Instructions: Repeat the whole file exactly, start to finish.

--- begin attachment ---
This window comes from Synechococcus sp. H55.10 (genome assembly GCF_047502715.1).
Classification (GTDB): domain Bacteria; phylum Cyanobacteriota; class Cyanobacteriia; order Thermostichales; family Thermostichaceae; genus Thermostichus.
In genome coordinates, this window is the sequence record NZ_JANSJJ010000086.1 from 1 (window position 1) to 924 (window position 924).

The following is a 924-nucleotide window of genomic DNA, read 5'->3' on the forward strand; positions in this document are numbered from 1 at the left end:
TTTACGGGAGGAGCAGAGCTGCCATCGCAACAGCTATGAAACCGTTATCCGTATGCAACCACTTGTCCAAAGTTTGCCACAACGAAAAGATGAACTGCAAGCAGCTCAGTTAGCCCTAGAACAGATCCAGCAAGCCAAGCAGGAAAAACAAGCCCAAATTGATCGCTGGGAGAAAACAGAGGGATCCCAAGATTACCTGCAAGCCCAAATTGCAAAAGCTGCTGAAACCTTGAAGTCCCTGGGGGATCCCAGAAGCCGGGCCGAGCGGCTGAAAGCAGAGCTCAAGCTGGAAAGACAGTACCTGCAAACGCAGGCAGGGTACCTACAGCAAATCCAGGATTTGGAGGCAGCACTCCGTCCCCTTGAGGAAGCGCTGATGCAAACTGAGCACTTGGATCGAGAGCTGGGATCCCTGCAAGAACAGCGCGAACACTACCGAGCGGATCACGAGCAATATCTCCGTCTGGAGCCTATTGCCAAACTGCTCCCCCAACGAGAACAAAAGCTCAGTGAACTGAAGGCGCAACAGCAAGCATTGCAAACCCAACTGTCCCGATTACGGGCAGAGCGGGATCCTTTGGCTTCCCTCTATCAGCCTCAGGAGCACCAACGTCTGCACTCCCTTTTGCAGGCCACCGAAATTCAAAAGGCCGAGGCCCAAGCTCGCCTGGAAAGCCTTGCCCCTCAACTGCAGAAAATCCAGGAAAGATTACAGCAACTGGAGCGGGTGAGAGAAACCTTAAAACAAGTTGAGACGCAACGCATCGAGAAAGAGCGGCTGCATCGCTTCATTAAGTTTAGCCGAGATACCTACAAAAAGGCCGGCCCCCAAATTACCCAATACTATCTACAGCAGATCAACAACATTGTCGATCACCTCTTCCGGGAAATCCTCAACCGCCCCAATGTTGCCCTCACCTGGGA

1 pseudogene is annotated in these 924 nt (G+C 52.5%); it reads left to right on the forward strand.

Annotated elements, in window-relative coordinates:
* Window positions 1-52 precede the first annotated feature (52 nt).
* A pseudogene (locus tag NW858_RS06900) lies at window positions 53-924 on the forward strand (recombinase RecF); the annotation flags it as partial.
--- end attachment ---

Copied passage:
This window comes from Synechococcus sp. H55.10 (genome assembly GCF_047502715.1).
Classification (GTDB): domain Bacteria; phylum Cyanobacteriota; class Cyanobacteriia; order Thermostichales; family Thermostichaceae; genus Thermostichus.
In genome coordinates, this window is the sequence record NZ_JANSJJ010000086.1 from 1 (window position 1) to 924 (window position 924).

The following is a 924-nucleotide window of genomic DNA, read 5'->3' on the forward strand; positions in this document are numbered from 1 at the left end:
TTTACGGGAGGAGCAGAGCTGCCATCGCAACAGCTATGAAACCGTTATCCGTATGCAACCACTTGTCCAAAGTTTGCCACAACGAAAAGATGAACTGCAAGCAGCTCAGTTAGCCCTAGAACAGATCCAGCAAGCCAAGCAGGAAAAACAAGCCCAAATTGATCGCTGGGAGAAAACAGAGGGATCCCAAGATTACCTGCAAGCCCAAATTGCAAAAGCTGCTGAAACCTTGAAGTCCCTGGGGGATCCCAGAAGCCGGGCCGAGCGGCTGAAAGCAGAGCTCAAGCTGGAAAGACAGTACCTGCAAACGCAGGCAGGGTACCTACAGCAAATCCAGGATTTGGAGGCAGCACTCCGTCCCCTTGAGGAAGCGCTGATGCAAACTGAGCACTTGGATCGAGAGCTGGGATCCCTGCAAGAACAGCGCGAACACTACCGAGCGGATCACGAGCAATATCTCCGTCTGGAGCCTATTGCCAAACTGCTCCCCCAACGAGAACAAAAGCTCAGTGAACTGAAGGCGCAACAGCAAGCATTGCAAACCCAACTGTCCCGATTACGGGCAGAGCGGGATCCTTTGGCTTCCCTCTATCAGCCTCAGGAGCACCAACGTCTGCACTCCCTTTTGCAGGCCACCGAAATTCAAAAGGCCGAGGCCCAAGCTCGCCTGGAAAGCCTTGCCCCTCAACTGCAGAAAATCCAGGAAAGATTACAGCAACTGGAGCGGGTGAGAGAAACCTTAAAACAAGTTGAGACGCAACGCATCGAGAAAGAGCGGCTGCATCGCTTCATTAAGTTTAGCCGAGATACCTACAAAAAGGCCGGCCCCCAAATTACCCAATACTATCTACAGCAGATCAACAACATTGTCGATCACCTCTTCCGGGAAATCCTCAACCGCCCCAATGTTGCCCTCACCTGGGA

1 pseudogene is annotated in these 924 nt (G+C 52.5%); it reads left to right on the forward strand.

Annotated elements, in window-relative coordinates:
* Window positions 1-52 precede the first annotated feature (52 nt).
* A pseudogene (locus tag NW858_RS06900) lies at window positions 53-924 on the forward strand (recombinase RecF); the annotation flags it as partial.